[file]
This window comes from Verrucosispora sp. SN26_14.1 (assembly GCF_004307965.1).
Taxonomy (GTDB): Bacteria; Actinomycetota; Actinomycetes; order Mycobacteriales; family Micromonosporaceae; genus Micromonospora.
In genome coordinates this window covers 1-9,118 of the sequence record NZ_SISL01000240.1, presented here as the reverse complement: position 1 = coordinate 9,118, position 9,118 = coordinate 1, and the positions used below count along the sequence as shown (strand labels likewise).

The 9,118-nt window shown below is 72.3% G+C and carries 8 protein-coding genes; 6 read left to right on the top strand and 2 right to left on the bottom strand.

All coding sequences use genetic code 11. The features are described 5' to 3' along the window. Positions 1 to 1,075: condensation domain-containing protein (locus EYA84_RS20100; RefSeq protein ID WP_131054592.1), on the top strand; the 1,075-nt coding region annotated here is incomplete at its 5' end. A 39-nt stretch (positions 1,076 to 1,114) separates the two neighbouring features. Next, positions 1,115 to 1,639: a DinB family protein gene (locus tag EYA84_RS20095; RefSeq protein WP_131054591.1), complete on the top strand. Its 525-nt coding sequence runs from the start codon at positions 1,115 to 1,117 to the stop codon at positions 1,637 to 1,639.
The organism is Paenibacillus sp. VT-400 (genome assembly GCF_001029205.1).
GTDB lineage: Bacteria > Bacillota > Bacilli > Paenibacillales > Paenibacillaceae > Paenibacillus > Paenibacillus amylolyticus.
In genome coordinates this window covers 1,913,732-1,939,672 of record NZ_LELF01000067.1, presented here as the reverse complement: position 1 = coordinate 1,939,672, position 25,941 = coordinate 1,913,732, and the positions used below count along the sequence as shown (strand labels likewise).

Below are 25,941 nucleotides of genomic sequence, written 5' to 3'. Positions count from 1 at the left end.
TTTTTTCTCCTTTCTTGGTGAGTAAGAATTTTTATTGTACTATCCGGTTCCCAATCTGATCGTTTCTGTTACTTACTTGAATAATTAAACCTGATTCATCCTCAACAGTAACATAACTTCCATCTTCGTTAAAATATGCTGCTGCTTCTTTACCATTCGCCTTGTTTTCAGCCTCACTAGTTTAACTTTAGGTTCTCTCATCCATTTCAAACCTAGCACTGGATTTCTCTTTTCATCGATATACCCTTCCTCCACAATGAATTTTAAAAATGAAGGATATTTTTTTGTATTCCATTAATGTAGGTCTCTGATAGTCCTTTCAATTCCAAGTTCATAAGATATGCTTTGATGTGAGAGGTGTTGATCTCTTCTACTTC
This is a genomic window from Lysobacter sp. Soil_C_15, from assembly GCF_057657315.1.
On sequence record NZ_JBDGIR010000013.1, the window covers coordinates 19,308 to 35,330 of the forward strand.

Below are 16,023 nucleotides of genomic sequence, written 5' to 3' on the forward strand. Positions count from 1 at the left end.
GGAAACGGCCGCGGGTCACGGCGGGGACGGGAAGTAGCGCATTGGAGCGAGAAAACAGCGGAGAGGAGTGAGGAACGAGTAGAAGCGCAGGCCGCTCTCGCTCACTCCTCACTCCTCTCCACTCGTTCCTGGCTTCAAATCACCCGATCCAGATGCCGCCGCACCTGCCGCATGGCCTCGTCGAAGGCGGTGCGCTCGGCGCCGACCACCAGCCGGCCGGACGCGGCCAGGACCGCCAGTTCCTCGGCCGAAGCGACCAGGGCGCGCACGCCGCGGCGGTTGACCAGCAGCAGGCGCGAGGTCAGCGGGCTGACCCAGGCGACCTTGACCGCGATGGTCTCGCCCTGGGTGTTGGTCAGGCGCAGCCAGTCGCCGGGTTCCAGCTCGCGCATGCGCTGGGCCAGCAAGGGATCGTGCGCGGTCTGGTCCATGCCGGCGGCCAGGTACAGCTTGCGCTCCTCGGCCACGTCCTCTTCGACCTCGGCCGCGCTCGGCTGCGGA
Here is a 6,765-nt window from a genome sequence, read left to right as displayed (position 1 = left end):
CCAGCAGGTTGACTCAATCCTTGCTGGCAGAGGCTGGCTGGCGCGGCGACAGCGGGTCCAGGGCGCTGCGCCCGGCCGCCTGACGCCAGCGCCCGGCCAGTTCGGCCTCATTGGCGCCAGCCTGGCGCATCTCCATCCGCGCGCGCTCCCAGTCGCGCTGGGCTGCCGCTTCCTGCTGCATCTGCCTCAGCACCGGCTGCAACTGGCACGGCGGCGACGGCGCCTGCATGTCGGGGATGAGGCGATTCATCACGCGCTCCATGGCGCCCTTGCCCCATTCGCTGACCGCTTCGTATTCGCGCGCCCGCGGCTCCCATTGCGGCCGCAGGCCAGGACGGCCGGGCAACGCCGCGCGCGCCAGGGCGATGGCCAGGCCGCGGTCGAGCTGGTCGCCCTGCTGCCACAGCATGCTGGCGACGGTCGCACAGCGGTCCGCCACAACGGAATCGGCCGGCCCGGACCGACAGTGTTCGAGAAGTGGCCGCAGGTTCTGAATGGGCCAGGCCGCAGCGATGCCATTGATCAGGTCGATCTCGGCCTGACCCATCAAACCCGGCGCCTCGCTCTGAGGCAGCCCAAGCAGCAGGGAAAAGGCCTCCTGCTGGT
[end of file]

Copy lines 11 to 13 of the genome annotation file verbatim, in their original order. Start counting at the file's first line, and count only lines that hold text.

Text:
This is a genomic window from Lysobacter sp. Soil_C_15, from assembly GCF_057657315.1.
On sequence record NZ_JBDGIR010000013.1, the window covers coordinates 19,308 to 35,330 of the forward strand.

Below are 16,023 nucleotides of genomic sequence, written 5' to 3' on the forward strand. Positions count from 1 at the left end.